A tale of epic deception. Love gone wrong. Privacy sacrificed on the altar of self-promotion. Also inspired by Detroit-made Faygo, a super sugary beverage every kid has drank at some point, whose delivery trucks often were on Warren Avenue in Detroit about the same time Fredericks was driving in to work.

*Goin' Back Home

Love letter to Fredericks’ time wandering mountainsides in the Pacific Northwest and brief stints as young man riding the rails, attempting somehow to escape...

It was this song perhaps that made our drummer suggest that album should just be called, 'Poor Player Gets Back to Nature'.

*Meet Me At the Station

The BP Oil spill in the Gulf of Mexico becomes backdrop for memory mash-up of a once upon a time trip to the bayou, love lost, a run-in with law-enforcement and the endless fuel consumption of the American way...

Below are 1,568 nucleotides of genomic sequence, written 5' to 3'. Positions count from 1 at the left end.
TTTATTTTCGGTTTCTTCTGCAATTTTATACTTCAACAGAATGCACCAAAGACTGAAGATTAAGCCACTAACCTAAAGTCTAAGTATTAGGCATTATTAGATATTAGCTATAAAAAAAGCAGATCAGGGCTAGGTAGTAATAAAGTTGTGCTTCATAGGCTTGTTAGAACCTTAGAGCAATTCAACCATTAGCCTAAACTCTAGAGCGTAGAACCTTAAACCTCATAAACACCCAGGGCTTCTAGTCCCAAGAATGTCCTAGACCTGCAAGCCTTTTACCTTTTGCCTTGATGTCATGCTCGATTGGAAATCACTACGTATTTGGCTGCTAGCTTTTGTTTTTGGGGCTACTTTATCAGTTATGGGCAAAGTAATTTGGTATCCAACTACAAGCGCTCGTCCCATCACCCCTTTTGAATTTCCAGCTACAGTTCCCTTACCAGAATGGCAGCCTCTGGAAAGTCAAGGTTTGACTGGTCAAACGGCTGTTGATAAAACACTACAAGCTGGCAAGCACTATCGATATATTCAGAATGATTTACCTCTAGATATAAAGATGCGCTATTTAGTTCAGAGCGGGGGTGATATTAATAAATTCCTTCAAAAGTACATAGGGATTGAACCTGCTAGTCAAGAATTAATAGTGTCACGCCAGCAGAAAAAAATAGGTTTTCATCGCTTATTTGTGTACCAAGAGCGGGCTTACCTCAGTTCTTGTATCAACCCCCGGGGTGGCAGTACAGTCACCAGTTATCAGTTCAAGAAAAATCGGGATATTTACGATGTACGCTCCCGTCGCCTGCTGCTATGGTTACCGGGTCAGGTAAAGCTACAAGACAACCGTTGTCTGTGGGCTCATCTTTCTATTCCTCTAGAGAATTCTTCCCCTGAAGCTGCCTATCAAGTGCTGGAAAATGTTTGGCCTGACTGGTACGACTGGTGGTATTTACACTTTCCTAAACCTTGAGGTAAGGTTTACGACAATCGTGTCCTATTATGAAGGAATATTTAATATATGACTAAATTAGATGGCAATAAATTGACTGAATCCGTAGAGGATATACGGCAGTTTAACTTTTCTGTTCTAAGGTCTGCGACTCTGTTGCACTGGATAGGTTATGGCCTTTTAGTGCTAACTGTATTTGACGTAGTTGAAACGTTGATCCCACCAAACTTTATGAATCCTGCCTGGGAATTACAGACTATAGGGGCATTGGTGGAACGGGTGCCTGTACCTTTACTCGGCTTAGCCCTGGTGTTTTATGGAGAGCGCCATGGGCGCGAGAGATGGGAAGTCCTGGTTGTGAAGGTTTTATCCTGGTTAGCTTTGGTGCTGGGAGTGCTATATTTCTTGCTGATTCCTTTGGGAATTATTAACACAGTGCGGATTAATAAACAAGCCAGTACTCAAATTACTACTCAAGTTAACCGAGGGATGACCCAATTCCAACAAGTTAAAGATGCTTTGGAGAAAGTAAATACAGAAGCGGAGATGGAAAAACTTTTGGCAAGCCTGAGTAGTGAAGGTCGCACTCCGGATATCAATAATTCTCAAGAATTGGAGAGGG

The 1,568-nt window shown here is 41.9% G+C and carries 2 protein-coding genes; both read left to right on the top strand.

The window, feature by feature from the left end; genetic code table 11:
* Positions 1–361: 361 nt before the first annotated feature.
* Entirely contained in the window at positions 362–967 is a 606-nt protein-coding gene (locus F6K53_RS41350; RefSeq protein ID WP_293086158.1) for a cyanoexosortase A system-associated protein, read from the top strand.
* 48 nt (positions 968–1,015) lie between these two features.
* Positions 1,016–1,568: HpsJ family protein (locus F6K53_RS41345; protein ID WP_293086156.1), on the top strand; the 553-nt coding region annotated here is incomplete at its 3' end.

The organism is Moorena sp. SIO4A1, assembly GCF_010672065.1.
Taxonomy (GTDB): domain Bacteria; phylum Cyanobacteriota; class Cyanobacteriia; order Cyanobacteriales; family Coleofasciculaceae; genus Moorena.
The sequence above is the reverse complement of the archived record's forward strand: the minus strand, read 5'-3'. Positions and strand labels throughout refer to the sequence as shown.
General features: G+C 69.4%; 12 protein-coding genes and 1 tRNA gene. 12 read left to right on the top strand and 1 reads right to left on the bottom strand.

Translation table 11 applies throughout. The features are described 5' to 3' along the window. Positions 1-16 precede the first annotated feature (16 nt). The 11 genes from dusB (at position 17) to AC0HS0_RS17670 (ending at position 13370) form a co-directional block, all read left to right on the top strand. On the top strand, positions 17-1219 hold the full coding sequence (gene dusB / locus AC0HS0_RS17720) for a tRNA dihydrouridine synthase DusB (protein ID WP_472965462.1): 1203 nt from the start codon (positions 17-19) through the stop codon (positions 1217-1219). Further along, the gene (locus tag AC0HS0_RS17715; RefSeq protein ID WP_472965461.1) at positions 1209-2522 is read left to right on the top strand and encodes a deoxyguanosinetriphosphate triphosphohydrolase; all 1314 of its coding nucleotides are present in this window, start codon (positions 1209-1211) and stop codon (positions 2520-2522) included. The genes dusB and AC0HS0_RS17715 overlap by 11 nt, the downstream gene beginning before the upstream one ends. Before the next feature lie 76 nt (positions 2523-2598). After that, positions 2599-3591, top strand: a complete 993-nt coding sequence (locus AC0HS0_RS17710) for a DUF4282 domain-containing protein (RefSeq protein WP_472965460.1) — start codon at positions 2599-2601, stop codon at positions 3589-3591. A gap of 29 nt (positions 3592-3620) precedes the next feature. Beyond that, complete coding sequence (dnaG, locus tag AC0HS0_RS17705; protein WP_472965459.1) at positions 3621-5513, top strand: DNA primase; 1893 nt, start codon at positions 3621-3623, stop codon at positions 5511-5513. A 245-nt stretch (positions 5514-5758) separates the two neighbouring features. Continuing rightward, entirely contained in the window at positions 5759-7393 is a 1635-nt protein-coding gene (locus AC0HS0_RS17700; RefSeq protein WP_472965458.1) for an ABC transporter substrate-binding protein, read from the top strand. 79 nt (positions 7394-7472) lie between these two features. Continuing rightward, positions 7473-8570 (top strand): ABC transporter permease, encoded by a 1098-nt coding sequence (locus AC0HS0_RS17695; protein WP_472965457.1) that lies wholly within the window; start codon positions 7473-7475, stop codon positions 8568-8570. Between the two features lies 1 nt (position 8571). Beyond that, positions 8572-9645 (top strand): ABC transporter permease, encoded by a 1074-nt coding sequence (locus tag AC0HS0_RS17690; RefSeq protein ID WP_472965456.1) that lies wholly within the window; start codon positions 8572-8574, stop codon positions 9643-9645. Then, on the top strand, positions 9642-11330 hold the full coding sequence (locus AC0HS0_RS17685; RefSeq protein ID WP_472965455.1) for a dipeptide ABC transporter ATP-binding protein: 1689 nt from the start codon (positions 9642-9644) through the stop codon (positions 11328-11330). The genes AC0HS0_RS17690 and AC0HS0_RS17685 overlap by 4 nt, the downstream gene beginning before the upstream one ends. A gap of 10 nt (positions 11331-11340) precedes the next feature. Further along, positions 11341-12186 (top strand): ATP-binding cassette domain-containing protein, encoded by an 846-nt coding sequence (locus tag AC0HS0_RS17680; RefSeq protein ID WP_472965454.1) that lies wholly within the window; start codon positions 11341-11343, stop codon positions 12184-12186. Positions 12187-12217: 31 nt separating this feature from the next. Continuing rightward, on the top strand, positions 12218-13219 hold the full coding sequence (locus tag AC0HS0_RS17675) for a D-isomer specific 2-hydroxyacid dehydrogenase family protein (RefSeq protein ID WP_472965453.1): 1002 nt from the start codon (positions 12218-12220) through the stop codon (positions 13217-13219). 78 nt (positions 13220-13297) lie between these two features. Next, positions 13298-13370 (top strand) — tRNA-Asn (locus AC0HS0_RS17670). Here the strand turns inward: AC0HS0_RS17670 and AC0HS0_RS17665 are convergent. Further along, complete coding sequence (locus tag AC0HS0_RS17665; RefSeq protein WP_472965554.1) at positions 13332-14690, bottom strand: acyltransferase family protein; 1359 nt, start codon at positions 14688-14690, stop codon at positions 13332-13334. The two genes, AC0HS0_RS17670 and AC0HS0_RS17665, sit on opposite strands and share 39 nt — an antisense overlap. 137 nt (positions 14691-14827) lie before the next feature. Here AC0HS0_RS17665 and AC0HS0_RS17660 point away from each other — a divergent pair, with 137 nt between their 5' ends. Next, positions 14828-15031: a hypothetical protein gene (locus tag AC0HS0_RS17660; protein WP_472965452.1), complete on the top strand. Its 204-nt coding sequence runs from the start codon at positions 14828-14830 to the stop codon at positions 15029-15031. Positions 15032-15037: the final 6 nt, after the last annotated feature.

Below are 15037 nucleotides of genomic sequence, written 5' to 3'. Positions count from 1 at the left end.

*Disheveled Beauty

All the world’s a stage and we are each simultaneously dancing along and yanking off our clothing. Characters galore come and go. It is in this brave new to-do of the interwebs—something like a strip club--that we are united in an embittered burlesque and estranged lover's embrace.

*Cold Lands of the North

An outta work Eskimo stumbles into typical sadistic industrial plots involving psychotic pipeline laid across the land to despoil nature, glue our skulls and souls to machinery, and heat up the planet for no purpose other than fast plutocrat profit (but all the while making the heads of the proletariat happily bob so long as they have a job). Spoiler alert: Sea shanty 2.0 = Seas rising shanty.

*Down to the Shore